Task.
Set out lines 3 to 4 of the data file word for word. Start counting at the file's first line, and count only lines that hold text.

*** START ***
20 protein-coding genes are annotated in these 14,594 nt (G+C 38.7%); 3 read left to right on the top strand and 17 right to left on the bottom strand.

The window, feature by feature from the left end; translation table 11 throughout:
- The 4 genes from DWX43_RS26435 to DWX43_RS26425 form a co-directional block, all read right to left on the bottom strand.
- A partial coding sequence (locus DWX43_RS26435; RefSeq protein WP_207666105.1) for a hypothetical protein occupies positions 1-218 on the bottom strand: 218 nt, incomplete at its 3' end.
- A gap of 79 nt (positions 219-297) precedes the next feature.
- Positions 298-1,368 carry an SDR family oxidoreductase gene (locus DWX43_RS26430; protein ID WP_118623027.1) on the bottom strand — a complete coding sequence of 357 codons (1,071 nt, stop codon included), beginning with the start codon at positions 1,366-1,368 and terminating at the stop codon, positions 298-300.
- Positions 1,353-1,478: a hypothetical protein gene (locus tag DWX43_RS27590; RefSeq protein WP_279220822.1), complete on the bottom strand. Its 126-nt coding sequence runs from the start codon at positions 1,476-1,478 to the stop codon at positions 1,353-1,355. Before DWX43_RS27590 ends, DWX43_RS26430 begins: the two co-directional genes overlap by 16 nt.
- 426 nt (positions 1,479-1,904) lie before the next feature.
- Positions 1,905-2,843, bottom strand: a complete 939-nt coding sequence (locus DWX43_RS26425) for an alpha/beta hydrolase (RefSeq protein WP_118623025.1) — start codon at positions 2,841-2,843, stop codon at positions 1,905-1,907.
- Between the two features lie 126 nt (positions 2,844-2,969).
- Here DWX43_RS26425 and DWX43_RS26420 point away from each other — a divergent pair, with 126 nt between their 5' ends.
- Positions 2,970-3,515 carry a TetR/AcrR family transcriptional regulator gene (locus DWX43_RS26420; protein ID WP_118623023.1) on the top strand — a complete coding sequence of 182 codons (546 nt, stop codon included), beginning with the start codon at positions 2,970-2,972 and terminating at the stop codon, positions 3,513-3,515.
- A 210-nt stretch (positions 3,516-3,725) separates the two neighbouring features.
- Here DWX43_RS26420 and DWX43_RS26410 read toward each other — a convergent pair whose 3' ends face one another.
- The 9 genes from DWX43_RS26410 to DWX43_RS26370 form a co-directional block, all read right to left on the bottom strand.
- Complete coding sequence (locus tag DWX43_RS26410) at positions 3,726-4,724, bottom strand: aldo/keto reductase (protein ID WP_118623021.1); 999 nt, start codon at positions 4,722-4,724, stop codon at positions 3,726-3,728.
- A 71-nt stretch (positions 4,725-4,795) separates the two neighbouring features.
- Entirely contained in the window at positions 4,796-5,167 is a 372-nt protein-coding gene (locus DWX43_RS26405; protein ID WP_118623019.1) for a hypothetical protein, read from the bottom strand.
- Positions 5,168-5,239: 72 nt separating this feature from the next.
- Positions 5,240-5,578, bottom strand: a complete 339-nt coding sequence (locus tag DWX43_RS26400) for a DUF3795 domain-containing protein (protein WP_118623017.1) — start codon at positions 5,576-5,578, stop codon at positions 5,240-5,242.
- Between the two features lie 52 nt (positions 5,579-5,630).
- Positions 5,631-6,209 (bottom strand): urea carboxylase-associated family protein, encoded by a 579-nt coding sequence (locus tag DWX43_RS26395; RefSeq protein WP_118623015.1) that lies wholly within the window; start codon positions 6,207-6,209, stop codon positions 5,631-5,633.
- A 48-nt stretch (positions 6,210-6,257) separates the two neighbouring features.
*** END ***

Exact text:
- The 4 genes from DWX43_RS26435 to DWX43_RS26425 form a co-directional block, all read right to left on the bottom strand.
- A partial coding sequence (locus DWX43_RS26435; RefSeq protein WP_207666105.1) for a hypothetical protein occupies positions 1-218 on the bottom strand: 218 nt, incomplete at its 3' end.